Courts and offices may be closed, but parties continue to have disputes. While many mediators may not be able to resolve those disputes in person, most of us have pivoted to offering to mediate online. Many practitioners have questions about how one can mediate online, and whether it is as effective as in person mediation. Here are a few issues for you to consider when deciding if you want to mediate online or whether you want to wait until you are able to mediate in person.
What are the options for remote or online mediation?
Remote or online mediation can be text based (using traditional email or text messages or utilizing a more sophisticated dispute resolution platform like Crek or Modria), voice based (telephone or voice over internet), or video based (Zoom is most mediators’ platform of choice because it is encrypted, but even FaceTime can work). Mediations can take place in single sessions or over a period of days or even weeks and can utilize more than one of the above forms of communication.
How do I choose the best form of online mediation for my needs?
The first step is to assess your or your client’s access to and comfort level with technology. If you or your client doesn’t have access to a good WiFi connection in a PRIVATE setting (a room in a home or office where you or your client can be by yourself), then Zoom or other video mediation probably isn’t a good choice. Some people are really comfortable utilizing all modalities of technology, while technology causes a great deal of anxiety for others. If technology truly makes you or your client uncomfortable, text-based mediation through email or text message or voice- based mediation via conference call may be best for your needs. If you or your client have never heard of Zoom but are willing to give it a try, do a test run or two to ensure that you or your client understand how Zoom works and would be comfortable using it as a mediation tool. Mariani Mediation Services LLC does trial Zoom sessions as part of all video-based mediations.
The second step is to think about how you or your client best make decisions. Do you or your client process information quickly and make choices rapidly? If so, video or phone communications likely will work best. A single session mediation might also work well. However, if you or your client likes to take time in making decisions and in fact exhibits decision paralysis when pressed to make quick choices, a text-based mediation or one occurring over several days or even weeks may work better. Use your mediator as a resource to help determine what mediation format would work best in your particular circumstances.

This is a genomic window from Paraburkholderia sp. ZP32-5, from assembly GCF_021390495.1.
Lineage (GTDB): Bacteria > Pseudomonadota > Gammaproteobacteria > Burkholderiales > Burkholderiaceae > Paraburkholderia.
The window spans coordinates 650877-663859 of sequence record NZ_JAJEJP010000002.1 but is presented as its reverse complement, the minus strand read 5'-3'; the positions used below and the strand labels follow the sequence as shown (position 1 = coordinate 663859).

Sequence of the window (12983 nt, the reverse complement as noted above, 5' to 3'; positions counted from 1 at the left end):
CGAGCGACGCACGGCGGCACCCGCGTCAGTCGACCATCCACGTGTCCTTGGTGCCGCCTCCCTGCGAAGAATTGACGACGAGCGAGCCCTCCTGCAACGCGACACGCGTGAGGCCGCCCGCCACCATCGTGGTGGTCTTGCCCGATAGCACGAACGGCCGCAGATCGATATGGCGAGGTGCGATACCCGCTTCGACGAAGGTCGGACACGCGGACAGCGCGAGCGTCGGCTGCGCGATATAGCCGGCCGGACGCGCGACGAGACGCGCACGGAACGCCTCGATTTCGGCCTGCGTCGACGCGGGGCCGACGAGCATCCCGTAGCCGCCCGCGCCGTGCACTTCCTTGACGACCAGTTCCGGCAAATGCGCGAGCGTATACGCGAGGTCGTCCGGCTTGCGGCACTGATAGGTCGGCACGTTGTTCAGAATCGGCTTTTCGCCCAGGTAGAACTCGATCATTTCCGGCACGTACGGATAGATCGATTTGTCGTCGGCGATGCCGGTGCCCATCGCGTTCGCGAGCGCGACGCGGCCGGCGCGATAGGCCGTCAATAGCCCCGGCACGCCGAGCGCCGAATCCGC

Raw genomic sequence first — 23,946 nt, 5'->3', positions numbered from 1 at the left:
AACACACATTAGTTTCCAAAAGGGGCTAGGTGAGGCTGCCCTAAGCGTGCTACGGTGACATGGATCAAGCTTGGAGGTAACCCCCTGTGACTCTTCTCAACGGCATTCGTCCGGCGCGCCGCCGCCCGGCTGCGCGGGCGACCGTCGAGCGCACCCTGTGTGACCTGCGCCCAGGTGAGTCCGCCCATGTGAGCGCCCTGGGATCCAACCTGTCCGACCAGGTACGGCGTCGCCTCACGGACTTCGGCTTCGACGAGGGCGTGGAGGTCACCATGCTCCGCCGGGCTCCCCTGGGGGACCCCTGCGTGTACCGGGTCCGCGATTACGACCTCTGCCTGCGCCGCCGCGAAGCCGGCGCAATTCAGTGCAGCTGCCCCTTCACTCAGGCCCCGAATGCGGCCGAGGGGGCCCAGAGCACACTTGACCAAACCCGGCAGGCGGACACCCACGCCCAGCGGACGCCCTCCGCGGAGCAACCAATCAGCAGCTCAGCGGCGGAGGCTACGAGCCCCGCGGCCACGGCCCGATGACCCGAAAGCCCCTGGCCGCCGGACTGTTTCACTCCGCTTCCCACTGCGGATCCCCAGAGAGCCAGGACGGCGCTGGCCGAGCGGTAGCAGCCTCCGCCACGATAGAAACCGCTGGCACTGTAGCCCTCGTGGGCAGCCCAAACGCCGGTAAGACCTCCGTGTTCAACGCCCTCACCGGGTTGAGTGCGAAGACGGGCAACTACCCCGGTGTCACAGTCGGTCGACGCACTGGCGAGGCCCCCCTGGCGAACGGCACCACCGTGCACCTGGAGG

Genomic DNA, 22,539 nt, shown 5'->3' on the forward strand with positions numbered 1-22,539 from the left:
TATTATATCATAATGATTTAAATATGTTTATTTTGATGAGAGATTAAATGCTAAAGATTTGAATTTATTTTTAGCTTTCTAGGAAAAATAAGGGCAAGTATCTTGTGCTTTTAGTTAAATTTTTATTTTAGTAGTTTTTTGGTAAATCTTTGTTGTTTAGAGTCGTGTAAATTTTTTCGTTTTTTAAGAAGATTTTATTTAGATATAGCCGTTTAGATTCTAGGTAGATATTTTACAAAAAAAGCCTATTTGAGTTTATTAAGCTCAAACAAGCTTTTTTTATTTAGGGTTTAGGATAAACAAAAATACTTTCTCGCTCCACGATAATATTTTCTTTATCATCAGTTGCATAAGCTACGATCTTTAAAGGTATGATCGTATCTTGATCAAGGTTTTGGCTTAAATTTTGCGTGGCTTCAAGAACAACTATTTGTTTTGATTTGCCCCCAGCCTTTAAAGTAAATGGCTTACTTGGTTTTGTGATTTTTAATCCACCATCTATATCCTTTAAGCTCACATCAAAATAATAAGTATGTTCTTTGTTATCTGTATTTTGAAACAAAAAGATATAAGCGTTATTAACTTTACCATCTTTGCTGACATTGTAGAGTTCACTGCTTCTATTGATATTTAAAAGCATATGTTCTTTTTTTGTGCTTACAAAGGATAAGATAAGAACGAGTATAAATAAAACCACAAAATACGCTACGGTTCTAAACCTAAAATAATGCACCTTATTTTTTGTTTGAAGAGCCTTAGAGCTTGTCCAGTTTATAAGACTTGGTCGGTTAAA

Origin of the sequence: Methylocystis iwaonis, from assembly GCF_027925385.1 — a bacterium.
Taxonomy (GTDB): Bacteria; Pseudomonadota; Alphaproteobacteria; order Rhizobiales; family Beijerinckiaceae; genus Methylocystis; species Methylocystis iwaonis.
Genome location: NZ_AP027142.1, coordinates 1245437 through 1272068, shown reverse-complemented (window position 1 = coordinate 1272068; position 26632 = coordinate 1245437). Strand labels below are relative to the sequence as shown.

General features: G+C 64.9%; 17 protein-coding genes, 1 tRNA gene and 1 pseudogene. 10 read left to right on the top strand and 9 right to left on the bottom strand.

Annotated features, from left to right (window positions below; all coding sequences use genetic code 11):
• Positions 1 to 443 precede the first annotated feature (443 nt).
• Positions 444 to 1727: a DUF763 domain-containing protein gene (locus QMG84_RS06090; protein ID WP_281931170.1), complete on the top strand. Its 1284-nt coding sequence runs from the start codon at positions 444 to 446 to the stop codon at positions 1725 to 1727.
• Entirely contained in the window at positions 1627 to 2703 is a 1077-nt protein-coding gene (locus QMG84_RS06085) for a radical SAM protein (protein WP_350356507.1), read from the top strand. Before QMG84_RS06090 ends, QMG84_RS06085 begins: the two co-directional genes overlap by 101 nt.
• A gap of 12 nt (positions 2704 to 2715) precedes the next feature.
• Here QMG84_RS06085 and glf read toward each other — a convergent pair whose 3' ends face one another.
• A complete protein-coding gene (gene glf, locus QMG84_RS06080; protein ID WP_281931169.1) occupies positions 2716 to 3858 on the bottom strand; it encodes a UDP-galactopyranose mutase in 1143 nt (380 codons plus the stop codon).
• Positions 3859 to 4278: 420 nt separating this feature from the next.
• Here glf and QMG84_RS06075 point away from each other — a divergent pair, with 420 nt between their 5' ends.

How does a video (Zoom) mediation work?
It’s pretty simple. Your mediator will send you a link to join a Zoom meeting. If you are on a laptop or a desktop, you simply need to click on that link, select “Join by computer”, and you are in! Downloading the desktop Zoom app on from www.zoom.us does make the user experience a little better, but it is not necessary if you do not want to go through the hassle of creating an account. If you plan to attend via smartphone or tablet, however, you will need to download the app. Zoom has terrific tutorials on it support page (https://support.zoom.us/hc/en.us). We recommend using a laptop or desktop whenever possible because you have easier access to more features and a larger video screen, which is helpful if your mediation is going to last for more than an hour or so, reserving your phone or tablet as a backup plan.
Once you click the link, you will be placed into a waiting room. Your mediator will admit everyone to the meeting when all necessary participants have joined the waiting room. The mediator can then conduct joint sessions in the main room and can use breakout rooms for caucuses. Zoom allows the mediator to share screens and even has a whiteboard feature should the parties wish to use those functions. Basically, you can do just about everything you could do in a conference room on a Zoom call.
The mediator will also ask participants to provide a cell phone number so that the mediator can text them privately if needed; the mediator likewise will provide the participant with their number for texting. One such example is when wishes to rejoin a breakout room but doesn’t want to interrupt private discussions. Texts also are useful if one or more of the parties loses connection to the Zoom meeting or for troubleshooting Zoom settings.
What are your top five tips to make Zoom mediations better?
First, understand where the audio and video controls are located. On a desktop, they are located in the bottom left corner of your Zoom screen. Click on the carrots to show the available options. You may need to try several of the audio and video options to see which are the correct settings for your computer.
Second, face the light rather than have any lighting behind you. If you have lighting behind you, the other participants may not be able to see you well.
Third, keep it quiet! Make sure you are in a quiet, private location with ringers and other alerts turned off. We recommend using the buzzer settings instead so that you can receive alerts without distracting noises. Also, please make sure you do not speak over or at the same time as others on the Zoom – it’s really difficult to hear when multiple people speak on Zoom. Please also tell others in your home or work space not to disturb you.
Fourth, if you plan to share your screen at any time, please close all applications or screens on your computer apart from the ones that you want to share to minimize the chance that you will show other participants information that you do not wish them to see.
Finally, have a backup plan in case there are technological glitches. This may be rejoining the meeting on your smartphone instead of on a laptop, participating by phone rather than using video, or agreeing to adjourn to a different time.